Vitamin C And E Supplements Do Not Prevent Pre-Eclampsia In Pregnant Women At Risk

Vitamin C and E supplements do not lower the risk of pre-eclampsia in pregnant women with
a high chance of developing the condition, according to the results of a randomised trial
published online today (Thursday March 30, 2006) by The Lancet. The study also found that
vitamin C and E supplements might increase the rate of low birthweight babies.

In 1999, results of a small randomised trial suggested that vitamin C and E could reduce the
incidence of pre-eclampsia in pregnant women. In the latest trial, Lucilla Poston, Andrew
Shennan and colleagues from King’s College London, UK investigated the effect of the
supplements in a much larger group of women who were at risk of pre-eclampsia from a wide
range of different clinical conditions.

The investigators recruited over 2400 women at high risk of pre-eclampsia from 25 hospitals
in the UK. Half were assigned 1000mg of vitamin C and 400 IU (International Units) of
vitamin E and half placebo daily from the second trimester of pregnancy until delivery. They
found that the incidence of pre-eclampsia was similar in both groups (15% vs 16%). The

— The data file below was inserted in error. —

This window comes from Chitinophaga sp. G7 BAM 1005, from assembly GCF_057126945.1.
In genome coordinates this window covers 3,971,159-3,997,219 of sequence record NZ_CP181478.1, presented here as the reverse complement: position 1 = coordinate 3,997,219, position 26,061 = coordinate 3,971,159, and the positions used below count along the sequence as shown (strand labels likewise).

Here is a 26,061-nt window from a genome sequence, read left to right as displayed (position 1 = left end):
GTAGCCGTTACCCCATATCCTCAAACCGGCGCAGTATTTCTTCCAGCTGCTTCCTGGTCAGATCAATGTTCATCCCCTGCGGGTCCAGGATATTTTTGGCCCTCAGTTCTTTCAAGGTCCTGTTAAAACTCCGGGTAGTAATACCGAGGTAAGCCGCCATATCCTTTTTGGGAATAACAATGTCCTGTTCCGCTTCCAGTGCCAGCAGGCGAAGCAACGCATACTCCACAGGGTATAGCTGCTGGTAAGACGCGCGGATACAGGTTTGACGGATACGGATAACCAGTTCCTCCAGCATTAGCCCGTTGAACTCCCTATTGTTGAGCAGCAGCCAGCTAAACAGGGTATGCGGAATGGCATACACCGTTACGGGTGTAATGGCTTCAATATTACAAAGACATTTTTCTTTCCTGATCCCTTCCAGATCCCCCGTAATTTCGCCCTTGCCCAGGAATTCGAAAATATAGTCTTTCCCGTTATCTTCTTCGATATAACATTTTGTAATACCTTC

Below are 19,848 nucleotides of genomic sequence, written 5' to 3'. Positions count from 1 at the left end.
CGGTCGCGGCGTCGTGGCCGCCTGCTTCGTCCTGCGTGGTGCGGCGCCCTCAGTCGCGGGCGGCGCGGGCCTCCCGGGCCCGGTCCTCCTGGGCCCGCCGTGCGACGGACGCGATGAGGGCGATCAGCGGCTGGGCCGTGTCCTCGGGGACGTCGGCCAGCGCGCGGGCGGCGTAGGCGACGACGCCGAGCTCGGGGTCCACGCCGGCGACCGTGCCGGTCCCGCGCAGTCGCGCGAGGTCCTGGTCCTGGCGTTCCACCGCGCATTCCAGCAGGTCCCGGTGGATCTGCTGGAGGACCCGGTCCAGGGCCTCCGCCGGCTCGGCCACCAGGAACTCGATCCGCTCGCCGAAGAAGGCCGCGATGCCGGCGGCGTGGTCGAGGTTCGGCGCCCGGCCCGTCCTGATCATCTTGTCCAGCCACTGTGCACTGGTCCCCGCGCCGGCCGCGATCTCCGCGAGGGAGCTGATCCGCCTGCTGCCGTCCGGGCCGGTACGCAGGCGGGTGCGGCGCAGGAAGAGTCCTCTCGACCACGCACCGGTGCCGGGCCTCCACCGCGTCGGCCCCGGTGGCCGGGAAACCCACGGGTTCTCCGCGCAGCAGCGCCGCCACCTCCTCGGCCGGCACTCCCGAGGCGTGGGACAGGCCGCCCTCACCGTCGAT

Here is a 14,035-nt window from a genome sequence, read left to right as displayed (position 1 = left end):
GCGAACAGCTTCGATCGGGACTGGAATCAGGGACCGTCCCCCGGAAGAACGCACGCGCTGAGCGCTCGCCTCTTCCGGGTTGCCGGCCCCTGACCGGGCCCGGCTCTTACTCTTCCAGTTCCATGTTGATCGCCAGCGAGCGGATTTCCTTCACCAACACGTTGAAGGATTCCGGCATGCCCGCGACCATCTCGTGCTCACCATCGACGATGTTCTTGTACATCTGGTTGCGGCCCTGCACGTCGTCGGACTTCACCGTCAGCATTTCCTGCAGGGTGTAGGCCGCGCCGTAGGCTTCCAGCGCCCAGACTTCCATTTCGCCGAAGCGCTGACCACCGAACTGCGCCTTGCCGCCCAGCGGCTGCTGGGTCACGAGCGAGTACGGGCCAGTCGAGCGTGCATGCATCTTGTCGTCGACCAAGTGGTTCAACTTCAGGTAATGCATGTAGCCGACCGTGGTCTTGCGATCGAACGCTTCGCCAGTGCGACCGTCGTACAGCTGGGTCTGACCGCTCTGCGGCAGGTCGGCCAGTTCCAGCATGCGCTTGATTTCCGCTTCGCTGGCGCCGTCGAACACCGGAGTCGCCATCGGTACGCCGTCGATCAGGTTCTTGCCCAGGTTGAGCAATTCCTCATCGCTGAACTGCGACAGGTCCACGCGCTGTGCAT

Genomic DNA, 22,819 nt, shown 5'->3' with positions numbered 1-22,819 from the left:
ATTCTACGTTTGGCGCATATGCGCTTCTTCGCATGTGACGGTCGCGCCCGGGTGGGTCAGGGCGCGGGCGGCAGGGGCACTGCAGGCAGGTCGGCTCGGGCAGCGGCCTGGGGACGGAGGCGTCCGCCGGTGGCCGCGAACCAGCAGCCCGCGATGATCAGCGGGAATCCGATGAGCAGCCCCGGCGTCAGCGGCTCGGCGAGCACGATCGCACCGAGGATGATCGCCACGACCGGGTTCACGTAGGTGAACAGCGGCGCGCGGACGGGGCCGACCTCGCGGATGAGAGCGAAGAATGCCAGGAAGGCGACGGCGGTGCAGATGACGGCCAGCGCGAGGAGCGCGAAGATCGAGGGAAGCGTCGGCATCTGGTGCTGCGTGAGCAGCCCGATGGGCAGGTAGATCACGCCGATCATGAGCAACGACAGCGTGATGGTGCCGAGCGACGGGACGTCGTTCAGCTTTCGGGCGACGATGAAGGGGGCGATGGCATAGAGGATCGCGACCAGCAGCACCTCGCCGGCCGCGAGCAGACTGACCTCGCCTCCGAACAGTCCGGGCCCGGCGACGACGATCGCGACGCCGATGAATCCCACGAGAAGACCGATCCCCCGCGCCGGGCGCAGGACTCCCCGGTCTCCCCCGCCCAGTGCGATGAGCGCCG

investigators also found that more low birthweight babies were born to women who took
the supplements when compared with those on placebo (28% vs 24%). Women receiving the
supplements also needed more treatment, including steroids, antihypertensive medication,
and magnesium sulphate (to prevent fits). However, there was no evidence that women
taking normal pregnancy multivitamin preparations increased the risk of low birthweight
babies or caused any harm.

Professor Poston states: “Although we gave high doses of vitamin C and vitamin E to
participants in this trial, they were below the maximum recommended intake in pregnant
women . . . Our findings of an increase in low birthweight and an increased need for
treatment, without any benefit in regard to pre-eclampsia suggest contraindication of these
high doses of vitamin C and vitamin E in pregnancy. There was however no evidence that
taking the small doses of vitamins in pregnancy specific multivitamin preparations gave any
cause for concern.’’ (Quote by e-mail; does not appear in published paper)
See also accompanying Comment.

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